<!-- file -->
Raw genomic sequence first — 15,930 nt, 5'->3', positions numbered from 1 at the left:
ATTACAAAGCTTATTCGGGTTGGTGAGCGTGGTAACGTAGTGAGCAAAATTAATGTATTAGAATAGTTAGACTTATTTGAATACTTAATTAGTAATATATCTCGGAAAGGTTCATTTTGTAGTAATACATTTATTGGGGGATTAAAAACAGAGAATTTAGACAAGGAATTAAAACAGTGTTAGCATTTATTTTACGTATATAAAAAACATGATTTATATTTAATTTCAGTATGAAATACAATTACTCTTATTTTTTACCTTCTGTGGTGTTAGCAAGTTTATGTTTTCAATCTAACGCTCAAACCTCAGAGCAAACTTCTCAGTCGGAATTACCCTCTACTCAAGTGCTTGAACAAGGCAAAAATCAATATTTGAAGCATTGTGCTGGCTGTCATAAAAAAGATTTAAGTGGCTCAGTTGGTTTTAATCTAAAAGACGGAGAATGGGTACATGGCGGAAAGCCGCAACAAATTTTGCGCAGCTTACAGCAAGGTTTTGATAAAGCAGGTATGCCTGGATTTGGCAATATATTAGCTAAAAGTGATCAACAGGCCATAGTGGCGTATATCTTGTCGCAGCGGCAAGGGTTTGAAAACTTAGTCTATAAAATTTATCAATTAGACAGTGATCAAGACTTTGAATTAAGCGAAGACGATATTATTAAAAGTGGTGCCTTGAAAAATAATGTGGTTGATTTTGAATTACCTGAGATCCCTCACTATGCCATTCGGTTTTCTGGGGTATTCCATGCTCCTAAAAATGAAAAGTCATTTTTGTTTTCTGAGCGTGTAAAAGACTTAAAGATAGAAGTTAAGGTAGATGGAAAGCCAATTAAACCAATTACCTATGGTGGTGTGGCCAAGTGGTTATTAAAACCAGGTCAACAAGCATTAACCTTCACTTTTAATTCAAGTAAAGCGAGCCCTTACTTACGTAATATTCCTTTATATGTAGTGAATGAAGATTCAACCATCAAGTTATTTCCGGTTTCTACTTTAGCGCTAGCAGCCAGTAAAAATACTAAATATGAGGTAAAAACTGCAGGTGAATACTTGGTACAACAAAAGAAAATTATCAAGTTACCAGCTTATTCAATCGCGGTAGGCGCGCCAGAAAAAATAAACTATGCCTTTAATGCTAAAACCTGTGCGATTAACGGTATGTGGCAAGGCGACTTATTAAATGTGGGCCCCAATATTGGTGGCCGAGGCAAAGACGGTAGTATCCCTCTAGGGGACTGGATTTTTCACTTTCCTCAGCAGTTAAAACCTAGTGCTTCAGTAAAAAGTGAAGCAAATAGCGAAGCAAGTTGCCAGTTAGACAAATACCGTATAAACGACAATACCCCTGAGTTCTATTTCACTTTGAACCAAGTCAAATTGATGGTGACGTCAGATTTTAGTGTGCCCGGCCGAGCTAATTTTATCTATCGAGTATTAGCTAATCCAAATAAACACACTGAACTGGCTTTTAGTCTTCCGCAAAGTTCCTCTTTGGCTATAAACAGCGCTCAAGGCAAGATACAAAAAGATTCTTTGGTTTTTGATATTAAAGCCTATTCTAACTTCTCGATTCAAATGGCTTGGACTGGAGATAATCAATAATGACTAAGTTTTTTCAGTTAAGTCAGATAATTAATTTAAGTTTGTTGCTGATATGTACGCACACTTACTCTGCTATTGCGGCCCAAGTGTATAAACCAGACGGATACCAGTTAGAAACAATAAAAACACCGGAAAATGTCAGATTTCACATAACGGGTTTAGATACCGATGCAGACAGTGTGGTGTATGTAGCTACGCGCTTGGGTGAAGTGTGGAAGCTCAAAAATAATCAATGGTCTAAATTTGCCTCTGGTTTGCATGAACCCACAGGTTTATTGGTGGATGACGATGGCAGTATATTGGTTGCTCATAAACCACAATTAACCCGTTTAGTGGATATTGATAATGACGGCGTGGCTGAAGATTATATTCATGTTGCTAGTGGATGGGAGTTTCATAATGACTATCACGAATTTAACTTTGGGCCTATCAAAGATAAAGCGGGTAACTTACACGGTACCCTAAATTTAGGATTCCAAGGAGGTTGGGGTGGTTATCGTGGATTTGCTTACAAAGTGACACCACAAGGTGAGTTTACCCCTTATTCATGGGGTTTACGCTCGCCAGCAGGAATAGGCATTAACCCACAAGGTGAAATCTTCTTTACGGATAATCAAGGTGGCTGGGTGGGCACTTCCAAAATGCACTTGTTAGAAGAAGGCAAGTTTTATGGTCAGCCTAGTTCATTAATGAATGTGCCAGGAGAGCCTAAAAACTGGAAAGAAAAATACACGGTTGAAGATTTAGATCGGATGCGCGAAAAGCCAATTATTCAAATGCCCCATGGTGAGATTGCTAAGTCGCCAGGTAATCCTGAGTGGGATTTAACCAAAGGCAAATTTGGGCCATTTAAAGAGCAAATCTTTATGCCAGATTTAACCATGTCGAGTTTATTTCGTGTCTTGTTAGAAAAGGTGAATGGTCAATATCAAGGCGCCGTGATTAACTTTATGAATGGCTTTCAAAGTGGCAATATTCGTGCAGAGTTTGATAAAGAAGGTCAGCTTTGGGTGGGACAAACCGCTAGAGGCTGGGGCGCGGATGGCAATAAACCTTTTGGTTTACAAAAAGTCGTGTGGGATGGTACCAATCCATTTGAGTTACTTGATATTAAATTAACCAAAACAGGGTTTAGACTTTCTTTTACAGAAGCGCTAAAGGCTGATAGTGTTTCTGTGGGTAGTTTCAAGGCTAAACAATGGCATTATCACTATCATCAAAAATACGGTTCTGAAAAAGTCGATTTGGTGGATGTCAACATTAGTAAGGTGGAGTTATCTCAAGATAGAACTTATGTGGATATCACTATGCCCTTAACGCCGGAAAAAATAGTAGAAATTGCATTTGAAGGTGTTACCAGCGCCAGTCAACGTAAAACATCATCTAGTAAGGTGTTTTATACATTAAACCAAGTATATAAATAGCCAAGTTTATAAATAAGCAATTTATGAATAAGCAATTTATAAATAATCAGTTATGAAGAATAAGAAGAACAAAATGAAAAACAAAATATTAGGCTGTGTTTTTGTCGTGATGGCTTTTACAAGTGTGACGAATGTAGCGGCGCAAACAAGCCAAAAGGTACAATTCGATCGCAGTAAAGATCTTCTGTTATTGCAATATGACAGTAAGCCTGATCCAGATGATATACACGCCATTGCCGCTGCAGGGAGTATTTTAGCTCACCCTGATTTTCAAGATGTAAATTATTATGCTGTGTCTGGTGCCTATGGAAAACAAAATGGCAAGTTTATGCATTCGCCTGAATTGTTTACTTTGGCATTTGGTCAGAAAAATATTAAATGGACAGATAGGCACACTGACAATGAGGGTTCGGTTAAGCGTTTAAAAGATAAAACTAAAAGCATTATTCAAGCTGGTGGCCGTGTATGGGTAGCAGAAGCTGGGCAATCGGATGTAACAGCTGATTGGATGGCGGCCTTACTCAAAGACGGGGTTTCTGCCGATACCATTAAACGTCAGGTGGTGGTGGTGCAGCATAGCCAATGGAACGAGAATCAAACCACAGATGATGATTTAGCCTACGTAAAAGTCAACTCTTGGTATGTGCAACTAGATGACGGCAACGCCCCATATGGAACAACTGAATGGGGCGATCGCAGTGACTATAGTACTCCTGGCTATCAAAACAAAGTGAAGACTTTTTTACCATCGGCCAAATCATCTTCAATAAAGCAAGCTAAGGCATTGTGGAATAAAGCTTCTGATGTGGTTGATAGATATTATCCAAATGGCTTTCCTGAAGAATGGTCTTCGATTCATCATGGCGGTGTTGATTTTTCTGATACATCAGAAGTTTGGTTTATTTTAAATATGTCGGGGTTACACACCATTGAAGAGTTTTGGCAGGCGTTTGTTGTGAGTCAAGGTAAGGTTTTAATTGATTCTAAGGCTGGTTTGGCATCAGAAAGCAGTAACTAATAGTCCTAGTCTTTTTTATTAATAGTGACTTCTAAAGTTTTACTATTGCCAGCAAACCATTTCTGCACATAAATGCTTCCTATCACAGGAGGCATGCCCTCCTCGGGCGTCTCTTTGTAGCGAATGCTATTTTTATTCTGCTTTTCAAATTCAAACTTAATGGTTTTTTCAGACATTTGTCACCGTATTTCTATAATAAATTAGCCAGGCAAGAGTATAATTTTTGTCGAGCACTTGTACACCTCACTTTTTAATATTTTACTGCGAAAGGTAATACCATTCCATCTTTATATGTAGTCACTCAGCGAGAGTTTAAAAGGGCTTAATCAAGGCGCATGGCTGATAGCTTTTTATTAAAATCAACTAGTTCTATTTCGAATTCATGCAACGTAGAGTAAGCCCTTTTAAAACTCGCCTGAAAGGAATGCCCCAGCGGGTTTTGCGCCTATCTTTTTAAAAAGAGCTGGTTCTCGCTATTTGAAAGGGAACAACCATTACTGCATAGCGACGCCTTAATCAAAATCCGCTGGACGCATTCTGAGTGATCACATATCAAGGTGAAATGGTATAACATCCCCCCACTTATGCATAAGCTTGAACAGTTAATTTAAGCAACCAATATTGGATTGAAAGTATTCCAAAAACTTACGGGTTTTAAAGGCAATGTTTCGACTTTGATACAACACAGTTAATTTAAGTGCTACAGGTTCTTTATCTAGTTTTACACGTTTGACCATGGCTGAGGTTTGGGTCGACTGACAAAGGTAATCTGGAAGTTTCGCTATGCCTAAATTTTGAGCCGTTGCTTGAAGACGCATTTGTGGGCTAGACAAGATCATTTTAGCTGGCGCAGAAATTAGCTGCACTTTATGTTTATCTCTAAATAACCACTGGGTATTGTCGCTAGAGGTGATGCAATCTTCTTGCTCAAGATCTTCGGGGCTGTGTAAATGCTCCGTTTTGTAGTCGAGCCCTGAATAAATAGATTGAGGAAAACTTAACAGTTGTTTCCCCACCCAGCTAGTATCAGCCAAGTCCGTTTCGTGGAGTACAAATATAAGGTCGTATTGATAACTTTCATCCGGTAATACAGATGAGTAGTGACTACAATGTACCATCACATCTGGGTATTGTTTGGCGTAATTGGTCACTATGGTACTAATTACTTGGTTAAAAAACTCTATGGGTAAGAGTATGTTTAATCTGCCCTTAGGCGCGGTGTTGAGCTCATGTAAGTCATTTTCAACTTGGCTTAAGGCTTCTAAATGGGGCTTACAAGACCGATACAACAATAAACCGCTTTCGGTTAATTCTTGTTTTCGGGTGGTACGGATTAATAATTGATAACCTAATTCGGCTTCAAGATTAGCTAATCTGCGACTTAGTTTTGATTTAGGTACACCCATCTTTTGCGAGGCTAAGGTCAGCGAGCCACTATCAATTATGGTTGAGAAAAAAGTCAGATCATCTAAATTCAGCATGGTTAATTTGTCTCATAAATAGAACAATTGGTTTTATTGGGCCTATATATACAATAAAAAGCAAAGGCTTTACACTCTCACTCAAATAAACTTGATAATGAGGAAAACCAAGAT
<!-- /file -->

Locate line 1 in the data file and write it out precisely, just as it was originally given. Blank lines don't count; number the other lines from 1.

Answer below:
Raw genomic sequence first — 15,930 nt, 5'->3', positions numbered from 1 at the left: